Consider the statement “Oxygen has six electrons in its outer shell”. Is it an ontological statement? Well, it might be, spoken by someone who really believes the atom is a nucleus surrounded by shells. Or it might be spoken by someone trying to pedagogically explain the atom, without bogging their listener down with details about energy levels and probability clouds.
In the same way, when I talk about the designers being of human-like intelligence, it’s really a short-hand way of saying “whatever process resulted in life on earth, it acted in such a way as to make its effects best explainable by assuming life on earth was designed by designers of human-like intelligence”.
How about I don’t?
I don’t claim my views are science.
I’m not a creationist.
And, most importantly:
I’m not demanding that you share my views and therefore have no need to jump through whatever hoops you set up.
When someone says they think “life on earth was designed by designers of human-like intelligence”, but denies that they are a creationist, then I’m going to say they’re playing with words. Sure they might not be a religious creationist, but they’re still asserting creationist origin to life on earth. I would need to see evidence that it’s not possible for agnostics to believe that life on earth was created by a non-human intelligence.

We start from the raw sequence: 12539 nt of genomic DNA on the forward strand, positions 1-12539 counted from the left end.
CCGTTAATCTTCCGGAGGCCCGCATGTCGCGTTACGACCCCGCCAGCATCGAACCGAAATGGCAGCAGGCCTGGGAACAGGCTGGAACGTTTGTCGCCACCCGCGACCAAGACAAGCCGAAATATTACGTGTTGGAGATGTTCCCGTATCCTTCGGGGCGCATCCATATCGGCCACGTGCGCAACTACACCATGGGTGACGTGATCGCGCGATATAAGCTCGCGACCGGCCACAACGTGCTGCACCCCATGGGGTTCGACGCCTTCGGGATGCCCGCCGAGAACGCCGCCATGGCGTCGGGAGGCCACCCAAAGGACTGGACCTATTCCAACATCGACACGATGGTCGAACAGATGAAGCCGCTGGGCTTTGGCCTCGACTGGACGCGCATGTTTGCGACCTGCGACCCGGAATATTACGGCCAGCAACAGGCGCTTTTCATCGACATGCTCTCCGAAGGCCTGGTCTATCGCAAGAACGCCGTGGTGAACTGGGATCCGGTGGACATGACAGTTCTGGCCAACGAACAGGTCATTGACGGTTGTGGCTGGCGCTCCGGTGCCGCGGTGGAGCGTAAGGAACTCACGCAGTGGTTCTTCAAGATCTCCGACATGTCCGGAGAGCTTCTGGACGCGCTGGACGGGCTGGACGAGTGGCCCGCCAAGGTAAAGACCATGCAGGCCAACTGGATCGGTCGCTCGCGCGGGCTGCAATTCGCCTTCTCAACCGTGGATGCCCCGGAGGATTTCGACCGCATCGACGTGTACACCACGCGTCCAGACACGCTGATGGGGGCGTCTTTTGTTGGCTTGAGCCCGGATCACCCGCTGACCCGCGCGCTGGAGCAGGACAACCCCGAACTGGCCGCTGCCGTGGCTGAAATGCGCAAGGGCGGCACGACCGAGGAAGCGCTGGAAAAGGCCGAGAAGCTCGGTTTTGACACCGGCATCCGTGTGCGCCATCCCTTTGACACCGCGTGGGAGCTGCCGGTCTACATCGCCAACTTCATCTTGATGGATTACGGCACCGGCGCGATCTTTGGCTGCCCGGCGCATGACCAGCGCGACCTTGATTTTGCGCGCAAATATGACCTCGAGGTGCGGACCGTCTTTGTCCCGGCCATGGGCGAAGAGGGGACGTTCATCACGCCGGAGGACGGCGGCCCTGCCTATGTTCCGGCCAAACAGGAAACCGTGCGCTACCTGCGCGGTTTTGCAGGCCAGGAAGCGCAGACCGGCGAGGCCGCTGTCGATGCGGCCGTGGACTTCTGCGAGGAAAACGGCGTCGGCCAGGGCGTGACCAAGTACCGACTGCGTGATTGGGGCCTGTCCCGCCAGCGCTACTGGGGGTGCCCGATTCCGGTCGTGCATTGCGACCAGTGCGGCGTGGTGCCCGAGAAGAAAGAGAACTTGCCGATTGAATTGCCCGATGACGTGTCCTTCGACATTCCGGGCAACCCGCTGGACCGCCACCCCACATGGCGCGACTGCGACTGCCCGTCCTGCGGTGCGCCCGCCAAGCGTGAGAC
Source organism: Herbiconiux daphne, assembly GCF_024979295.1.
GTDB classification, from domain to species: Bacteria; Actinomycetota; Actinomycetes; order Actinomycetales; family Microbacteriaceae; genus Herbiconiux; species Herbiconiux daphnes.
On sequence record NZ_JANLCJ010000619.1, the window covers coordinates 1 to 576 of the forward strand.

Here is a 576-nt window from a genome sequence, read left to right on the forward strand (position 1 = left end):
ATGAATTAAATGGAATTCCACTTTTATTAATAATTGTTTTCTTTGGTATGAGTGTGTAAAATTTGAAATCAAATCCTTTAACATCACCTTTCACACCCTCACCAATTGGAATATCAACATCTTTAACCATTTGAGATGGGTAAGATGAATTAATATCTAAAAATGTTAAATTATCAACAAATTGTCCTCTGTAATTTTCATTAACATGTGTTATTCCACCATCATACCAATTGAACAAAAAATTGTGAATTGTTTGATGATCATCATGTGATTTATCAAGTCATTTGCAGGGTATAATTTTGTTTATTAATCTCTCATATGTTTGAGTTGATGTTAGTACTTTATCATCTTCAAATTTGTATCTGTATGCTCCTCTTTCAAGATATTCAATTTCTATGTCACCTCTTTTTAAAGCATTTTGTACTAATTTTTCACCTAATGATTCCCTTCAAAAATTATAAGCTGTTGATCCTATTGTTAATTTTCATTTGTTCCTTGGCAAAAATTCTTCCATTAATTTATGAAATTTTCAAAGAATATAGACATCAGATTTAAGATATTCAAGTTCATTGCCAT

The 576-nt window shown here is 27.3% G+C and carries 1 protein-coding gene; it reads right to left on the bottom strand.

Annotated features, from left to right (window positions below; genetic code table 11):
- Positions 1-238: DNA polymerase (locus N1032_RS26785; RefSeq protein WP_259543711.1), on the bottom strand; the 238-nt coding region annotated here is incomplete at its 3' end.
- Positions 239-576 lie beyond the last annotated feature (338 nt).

I’m saying that @Krauze has consistently identified as “ID but not creationist”. It’s an unusual position but we need to give people the benefit of the doubt. It’s not to say you can’t ask for clarification or probe for consistency, but it should be for understanding and not dismissal.
You missed the subsequent 3 points of clarification that @Krauze made right after your selective quote:
That should give you plenty to discuss, @Krauze has a very unusual take on origins.
Krauze is welcome to claim that their view that life was created by a non-human intelligence doesn’t constitute creationism, but they need to understand not everyone is going to see it that way. I don’t see it that way, and I’m going to make that clear.